The use of bevacizumab (Avastin) in breast cancer is illustrative. In 2008, the FDA approved bevacizumab in combination with paclitaxel for the first-line treatment of metastatic breast cancer based on prolongation of progression-free survival (PFS) compared with paclitaxel alone (median PFS, 11.8 vs 5.9 months; hazard ratio [HR], 0.6; P < .001). Though not included in the original application for FDA approval, results from the AVADO trial, another randomized clinical trial that compared docetaxel (Taxotere) and bevacizumab to docetaxel alone, were also available. This latter study demonstrated a statistically significant improvement in PFS of less than one month with the addition of bevacizumab (PFS, 8.8 vs 8 months; HR, 0.61; P = .0001). Neither trial demonstrated survival benefit. A third trial, the RIBBON-1 study, also demonstrated improved PFS, in this case varying from 2.4 to 3.6 months, depending on the agent used in conjunction with bevacizumab; however, it too showed no survival benefit associated with the use of bevacizumab. At the American Society of Clinical Oncology (ASCO) 2010 conference, a meta-analysis of these studies was presented that demonstrated improved response rates and PFS, but no evidence of a survival benefit from the addition of bevacizumab to chemotherapy for patients with metastatic breast cancer. In the meantime, bevacizumab, the cost of which is ~$90,000 per year, has been approved and used for the treatment of metastatic breast cancer. With approximately 45,000 women diagnosed annually with metastatic breast cancer, the potential cost of this therapy to the health care system is significant.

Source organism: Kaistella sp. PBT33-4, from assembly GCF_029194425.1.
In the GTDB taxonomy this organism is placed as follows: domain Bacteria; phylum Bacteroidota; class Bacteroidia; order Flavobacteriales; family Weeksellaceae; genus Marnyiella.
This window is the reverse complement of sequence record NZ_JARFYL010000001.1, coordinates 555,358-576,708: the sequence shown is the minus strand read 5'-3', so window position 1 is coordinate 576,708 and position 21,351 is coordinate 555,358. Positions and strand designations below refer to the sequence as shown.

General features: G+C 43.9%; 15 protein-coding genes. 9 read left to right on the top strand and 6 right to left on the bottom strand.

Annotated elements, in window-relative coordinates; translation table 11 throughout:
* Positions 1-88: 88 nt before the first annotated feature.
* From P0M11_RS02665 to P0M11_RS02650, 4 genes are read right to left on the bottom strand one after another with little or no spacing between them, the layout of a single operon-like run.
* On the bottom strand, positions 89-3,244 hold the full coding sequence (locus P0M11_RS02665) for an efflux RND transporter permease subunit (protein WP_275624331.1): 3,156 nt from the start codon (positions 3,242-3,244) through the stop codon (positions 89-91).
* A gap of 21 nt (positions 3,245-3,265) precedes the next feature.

A similar example is the approval of bevacizumab for the treatment of locally advanced or metastatic non–small-cell lung cancer (NSCLC) based on an overall survival (OS) benefit of 2 months. This story can be repeated with multiple agents. The EGFR inhibitor cetuximab (Erbitux) received accelerated approval in 2004 for the treatment of advanced colorectal cancer based on an improvement in response rate from 10.8% to 22.9% for the combination of cetuximab and irinotecan (Camptosar) compared with cetuximab alone in patients who had received prior irinotecan therapy. Median duration of response was increased by 1.6 months, and the time to disease progression was increased from 1.5 months to 4.1 months.
In 2007, the FDA granted cetuximab regular approval based on a National Cancer Institute of Canada study of best supportive care vs cetuximab monotherapy in patients with heavily pretreated metastatic colorectal cancer. The study demonstrated a survival advantage of 1.5 months in favor of cetuximab therapy. The cost of 2 months of cetuximab therapy (the median progression-free survival in the study) for metastatic colorectal cancer is ~$37,000. A crude, and conservative, estimate utilizing an average patient with a body surface area of 1.5 m2, treated according to the regimen with the dose intensity reported in the published trial, yields a cost per year of life saved by cetuximab of nearly $300,000. The propensity of new agents to command high price tags is becoming well-established. More than 90% of the anticancer agents approved by the FDA over the last several years cost more than $20,000 for a 12-week treatment course.